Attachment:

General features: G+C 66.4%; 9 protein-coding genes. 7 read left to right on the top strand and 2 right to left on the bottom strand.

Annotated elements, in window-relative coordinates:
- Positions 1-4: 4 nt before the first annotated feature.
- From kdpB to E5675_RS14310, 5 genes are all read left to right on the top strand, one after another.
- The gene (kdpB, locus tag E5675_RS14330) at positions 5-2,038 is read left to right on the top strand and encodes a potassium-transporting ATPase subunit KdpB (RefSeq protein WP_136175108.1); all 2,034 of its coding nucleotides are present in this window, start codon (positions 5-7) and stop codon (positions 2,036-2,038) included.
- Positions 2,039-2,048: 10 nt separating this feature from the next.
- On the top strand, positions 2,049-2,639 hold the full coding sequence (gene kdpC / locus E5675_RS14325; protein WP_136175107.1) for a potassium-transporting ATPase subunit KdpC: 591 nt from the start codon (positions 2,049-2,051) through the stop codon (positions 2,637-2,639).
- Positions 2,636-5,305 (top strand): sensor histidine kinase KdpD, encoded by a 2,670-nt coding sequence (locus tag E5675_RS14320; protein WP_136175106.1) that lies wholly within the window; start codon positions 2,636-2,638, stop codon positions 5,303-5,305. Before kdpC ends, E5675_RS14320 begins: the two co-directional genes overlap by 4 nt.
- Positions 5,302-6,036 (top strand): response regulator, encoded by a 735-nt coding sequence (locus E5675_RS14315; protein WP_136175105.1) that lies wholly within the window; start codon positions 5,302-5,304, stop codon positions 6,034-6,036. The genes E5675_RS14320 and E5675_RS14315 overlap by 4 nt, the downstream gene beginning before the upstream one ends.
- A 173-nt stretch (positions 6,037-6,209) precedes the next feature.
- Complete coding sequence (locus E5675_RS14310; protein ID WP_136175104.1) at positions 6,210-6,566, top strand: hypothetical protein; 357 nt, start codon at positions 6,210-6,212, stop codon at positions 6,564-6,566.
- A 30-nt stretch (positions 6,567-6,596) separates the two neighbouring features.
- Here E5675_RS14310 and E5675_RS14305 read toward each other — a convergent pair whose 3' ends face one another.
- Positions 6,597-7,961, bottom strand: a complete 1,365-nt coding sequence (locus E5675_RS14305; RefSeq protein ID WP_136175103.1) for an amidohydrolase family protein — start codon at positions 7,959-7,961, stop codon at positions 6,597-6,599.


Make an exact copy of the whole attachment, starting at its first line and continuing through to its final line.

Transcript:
General features: G+C 66.4%; 9 protein-coding genes. 7 read left to right on the top strand and 2 right to left on the bottom strand.

Annotated elements, in window-relative coordinates:
- Positions 1-4: 4 nt before the first annotated feature.
- From kdpB to E5675_RS14310, 5 genes are all read left to right on the top strand, one after another.
- The gene (kdpB, locus tag E5675_RS14330) at positions 5-2,038 is read left to right on the top strand and encodes a potassium-transporting ATPase subunit KdpB (RefSeq protein WP_136175108.1); all 2,034 of its coding nucleotides are present in this window, start codon (positions 5-7) and stop codon (positions 2,036-2,038) included.
- Positions 2,039-2,048: 10 nt separating this feature from the next.
- On the top strand, positions 2,049-2,639 hold the full coding sequence (gene kdpC / locus E5675_RS14325; protein WP_136175107.1) for a potassium-transporting ATPase subunit KdpC: 591 nt from the start codon (positions 2,049-2,051) through the stop codon (positions 2,637-2,639).
- Positions 2,636-5,305 (top strand): sensor histidine kinase KdpD, encoded by a 2,670-nt coding sequence (locus tag E5675_RS14320; protein WP_136175106.1) that lies wholly within the window; start codon positions 2,636-2,638, stop codon positions 5,303-5,305. Before kdpC ends, E5675_RS14320 begins: the two co-directional genes overlap by 4 nt.
- Positions 5,302-6,036 (top strand): response regulator, encoded by a 735-nt coding sequence (locus E5675_RS14315; protein WP_136175105.1) that lies wholly within the window; start codon positions 5,302-5,304, stop codon positions 6,034-6,036. The genes E5675_RS14320 and E5675_RS14315 overlap by 4 nt, the downstream gene beginning before the upstream one ends.
- A 173-nt stretch (positions 6,037-6,209) precedes the next feature.
- Complete coding sequence (locus E5675_RS14310; protein ID WP_136175104.1) at positions 6,210-6,566, top strand: hypothetical protein; 357 nt, start codon at positions 6,210-6,212, stop codon at positions 6,564-6,566.
- A 30-nt stretch (positions 6,567-6,596) separates the two neighbouring features.
- Here E5675_RS14310 and E5675_RS14305 read toward each other — a convergent pair whose 3' ends face one another.
- Positions 6,597-7,961, bottom strand: a complete 1,365-nt coding sequence (locus E5675_RS14305; RefSeq protein ID WP_136175103.1) for an amidohydrolase family protein — start codon at positions 7,959-7,961, stop codon at positions 6,597-6,599.